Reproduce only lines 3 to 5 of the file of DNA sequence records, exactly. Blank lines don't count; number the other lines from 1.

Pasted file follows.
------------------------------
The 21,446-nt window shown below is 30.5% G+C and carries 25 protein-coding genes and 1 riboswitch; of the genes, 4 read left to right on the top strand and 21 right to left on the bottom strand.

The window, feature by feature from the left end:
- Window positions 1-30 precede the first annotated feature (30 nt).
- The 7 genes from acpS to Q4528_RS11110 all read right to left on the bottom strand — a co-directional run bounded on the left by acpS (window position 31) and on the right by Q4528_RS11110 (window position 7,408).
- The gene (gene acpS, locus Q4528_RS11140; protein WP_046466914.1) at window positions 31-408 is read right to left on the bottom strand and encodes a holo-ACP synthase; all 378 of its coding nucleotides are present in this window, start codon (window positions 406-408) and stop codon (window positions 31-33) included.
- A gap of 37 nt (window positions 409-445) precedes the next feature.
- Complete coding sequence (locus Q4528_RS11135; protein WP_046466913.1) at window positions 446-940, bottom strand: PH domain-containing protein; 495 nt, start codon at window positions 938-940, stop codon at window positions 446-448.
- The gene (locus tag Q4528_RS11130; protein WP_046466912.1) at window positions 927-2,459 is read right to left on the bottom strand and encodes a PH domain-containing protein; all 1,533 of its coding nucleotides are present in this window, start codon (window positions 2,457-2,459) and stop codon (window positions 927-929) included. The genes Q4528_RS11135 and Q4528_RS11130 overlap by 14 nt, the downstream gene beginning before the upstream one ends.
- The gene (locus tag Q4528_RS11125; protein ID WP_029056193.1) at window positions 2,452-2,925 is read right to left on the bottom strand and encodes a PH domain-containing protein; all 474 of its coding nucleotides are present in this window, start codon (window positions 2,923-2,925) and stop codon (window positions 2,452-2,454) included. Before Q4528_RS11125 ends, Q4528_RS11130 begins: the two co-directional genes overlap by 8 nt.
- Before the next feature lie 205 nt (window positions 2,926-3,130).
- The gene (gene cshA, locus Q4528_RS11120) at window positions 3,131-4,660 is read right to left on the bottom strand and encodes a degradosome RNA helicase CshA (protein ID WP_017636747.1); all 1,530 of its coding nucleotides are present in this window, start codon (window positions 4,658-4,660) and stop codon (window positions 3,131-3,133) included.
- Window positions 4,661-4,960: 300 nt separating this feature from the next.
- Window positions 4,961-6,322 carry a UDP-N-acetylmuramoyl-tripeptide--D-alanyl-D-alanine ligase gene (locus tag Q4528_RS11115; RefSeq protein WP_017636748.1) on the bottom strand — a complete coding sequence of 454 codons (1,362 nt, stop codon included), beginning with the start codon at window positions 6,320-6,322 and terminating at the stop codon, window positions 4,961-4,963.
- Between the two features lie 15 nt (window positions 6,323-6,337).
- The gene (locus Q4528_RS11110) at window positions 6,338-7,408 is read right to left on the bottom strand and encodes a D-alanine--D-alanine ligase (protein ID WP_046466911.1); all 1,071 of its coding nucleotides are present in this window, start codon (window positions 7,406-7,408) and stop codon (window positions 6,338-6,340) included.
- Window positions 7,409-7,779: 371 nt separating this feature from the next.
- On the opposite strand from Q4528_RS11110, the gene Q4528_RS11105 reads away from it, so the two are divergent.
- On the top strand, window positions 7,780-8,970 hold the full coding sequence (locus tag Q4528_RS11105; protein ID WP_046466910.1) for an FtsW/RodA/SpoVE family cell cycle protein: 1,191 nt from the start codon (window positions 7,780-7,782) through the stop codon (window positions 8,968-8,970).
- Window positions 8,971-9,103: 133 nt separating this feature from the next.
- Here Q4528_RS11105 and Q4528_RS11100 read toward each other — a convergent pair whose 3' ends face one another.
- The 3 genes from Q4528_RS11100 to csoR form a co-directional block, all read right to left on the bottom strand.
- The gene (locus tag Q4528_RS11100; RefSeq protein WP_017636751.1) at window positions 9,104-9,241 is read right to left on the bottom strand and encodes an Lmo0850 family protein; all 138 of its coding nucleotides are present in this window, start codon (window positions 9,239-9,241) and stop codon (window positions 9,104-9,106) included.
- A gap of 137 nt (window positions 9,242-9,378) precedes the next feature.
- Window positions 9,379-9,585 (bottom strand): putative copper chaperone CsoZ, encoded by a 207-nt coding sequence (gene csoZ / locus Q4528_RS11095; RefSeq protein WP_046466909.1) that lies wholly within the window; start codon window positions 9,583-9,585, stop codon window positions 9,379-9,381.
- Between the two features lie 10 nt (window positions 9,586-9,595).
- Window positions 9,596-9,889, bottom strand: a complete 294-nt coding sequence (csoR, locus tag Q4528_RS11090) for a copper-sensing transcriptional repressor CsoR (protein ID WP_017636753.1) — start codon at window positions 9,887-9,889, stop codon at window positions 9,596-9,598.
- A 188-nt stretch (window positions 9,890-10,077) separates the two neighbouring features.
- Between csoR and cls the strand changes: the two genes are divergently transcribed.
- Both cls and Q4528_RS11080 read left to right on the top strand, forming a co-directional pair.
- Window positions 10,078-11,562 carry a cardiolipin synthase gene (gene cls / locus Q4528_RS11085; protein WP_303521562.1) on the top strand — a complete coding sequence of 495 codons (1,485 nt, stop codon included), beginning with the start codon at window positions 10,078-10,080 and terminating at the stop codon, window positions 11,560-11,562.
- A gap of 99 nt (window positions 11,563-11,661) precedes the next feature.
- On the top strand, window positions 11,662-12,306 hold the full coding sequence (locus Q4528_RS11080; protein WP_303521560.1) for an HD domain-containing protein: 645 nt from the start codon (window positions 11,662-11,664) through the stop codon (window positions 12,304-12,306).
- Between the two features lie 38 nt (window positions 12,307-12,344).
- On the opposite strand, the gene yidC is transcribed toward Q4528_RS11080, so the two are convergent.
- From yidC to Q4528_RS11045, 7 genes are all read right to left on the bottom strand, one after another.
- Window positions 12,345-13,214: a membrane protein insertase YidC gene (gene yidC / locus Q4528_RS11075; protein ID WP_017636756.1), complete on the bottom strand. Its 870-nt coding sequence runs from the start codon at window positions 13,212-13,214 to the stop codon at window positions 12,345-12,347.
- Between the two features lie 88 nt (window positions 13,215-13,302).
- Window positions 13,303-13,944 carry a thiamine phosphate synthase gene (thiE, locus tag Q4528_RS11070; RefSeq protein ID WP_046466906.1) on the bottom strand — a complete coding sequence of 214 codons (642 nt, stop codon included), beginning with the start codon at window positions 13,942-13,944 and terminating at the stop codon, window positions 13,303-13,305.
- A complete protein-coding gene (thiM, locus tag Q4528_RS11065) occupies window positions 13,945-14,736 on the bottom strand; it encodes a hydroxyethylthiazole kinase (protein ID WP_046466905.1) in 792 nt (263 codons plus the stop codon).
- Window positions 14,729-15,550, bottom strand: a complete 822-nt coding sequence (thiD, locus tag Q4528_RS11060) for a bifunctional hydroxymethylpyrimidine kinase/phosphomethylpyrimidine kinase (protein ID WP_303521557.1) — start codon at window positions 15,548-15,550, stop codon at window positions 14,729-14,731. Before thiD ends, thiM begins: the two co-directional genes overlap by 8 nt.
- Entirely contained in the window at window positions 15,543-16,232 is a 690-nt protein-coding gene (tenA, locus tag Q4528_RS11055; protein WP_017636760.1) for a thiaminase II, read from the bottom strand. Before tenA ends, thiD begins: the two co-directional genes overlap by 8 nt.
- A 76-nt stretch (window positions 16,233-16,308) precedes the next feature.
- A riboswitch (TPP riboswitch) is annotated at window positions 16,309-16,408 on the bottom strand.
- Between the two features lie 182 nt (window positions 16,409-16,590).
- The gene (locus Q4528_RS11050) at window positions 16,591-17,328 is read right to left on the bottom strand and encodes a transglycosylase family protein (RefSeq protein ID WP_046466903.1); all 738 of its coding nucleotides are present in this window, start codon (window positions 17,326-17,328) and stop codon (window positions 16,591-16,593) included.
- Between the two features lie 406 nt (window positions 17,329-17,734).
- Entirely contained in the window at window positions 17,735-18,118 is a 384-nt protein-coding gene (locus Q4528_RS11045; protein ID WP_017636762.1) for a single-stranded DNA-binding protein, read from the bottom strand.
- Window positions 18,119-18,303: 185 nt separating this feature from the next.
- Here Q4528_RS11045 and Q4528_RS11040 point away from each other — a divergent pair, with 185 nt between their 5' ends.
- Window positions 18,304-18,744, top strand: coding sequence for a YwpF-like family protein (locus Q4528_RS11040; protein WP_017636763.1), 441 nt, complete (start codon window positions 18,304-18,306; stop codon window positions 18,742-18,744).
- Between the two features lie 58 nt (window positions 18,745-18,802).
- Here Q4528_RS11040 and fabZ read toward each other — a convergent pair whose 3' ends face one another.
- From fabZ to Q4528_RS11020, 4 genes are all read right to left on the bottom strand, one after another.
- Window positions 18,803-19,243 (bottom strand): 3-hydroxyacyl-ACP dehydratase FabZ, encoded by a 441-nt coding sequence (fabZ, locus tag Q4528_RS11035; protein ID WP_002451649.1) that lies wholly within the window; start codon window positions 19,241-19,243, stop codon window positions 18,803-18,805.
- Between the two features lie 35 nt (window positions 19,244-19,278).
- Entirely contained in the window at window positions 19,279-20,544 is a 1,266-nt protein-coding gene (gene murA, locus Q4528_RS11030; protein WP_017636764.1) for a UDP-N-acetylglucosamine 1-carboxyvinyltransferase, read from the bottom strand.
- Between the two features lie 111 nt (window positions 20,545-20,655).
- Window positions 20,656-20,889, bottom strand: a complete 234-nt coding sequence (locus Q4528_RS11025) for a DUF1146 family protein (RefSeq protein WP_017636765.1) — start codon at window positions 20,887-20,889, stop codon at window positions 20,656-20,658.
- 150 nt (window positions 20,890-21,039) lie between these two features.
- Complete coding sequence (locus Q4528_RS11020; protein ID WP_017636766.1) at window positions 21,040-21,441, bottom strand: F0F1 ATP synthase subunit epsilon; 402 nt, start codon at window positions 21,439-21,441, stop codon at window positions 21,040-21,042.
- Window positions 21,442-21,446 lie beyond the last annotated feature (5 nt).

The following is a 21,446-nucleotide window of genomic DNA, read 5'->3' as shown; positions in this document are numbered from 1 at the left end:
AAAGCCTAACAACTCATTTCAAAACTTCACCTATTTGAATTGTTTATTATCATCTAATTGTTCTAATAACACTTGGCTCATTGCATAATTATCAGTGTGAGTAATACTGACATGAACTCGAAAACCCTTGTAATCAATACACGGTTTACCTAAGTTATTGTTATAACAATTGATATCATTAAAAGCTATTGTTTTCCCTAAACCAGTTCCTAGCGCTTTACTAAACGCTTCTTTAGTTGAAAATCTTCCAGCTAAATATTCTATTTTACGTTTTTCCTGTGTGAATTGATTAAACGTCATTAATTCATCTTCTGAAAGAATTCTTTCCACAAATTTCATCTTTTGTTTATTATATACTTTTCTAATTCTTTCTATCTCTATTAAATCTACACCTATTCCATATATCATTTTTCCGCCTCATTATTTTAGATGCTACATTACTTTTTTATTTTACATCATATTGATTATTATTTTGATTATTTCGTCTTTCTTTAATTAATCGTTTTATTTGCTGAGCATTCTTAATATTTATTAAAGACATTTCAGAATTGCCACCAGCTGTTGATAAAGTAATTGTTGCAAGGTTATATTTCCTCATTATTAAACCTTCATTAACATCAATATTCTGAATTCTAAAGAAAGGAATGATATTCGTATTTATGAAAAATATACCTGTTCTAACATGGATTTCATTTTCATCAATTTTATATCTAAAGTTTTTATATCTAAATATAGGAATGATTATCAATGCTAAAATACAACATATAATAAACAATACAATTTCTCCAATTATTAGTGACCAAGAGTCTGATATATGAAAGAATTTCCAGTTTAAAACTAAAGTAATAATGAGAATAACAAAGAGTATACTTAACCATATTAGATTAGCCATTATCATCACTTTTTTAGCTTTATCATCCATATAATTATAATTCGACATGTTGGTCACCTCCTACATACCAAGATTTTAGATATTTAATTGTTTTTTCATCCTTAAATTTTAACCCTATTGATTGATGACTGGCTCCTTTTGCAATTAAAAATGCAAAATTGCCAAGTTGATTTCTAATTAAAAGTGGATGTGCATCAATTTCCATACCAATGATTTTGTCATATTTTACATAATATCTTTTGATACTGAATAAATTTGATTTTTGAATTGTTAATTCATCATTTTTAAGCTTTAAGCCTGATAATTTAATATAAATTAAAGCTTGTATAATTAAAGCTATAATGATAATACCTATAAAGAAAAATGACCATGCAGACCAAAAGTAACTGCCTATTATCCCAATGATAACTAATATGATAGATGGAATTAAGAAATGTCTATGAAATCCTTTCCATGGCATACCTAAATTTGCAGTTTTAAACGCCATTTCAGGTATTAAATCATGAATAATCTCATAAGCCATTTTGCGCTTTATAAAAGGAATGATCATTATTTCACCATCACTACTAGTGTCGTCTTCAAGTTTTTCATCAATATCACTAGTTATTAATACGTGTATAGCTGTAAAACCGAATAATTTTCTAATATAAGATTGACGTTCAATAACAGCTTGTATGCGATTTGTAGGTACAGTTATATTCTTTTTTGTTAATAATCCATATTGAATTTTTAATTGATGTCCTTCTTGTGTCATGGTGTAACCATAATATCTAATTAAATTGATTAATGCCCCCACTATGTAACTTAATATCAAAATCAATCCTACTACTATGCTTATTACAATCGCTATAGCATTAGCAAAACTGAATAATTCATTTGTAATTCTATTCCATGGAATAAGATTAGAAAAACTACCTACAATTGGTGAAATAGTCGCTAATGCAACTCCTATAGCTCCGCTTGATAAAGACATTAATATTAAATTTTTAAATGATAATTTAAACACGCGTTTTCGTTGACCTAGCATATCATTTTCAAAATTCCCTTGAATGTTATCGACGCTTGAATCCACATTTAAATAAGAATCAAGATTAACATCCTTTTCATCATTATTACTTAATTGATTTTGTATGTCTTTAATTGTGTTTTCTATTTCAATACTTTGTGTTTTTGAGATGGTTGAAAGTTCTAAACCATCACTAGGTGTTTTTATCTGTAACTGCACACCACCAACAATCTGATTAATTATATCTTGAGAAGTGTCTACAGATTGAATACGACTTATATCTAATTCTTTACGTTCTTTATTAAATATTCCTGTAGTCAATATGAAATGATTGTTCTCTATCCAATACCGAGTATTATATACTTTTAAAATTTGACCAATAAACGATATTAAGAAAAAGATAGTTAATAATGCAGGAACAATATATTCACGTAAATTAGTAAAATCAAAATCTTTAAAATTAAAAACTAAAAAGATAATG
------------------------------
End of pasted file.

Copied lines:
- Window positions 1-30 precede the first annotated feature (30 nt).
- The 7 genes from acpS to Q4528_RS11110 all read right to left on the bottom strand — a co-directional run bounded on the left by acpS (window position 31) and on the right by Q4528_RS11110 (window position 7,408).
- The gene (gene acpS, locus Q4528_RS11140; protein WP_046466914.1) at window positions 31-408 is read right to left on the bottom strand and encodes a holo-ACP synthase; all 378 of its coding nucleotides are present in this window, start codon (window positions 406-408) and stop codon (window positions 31-33) included.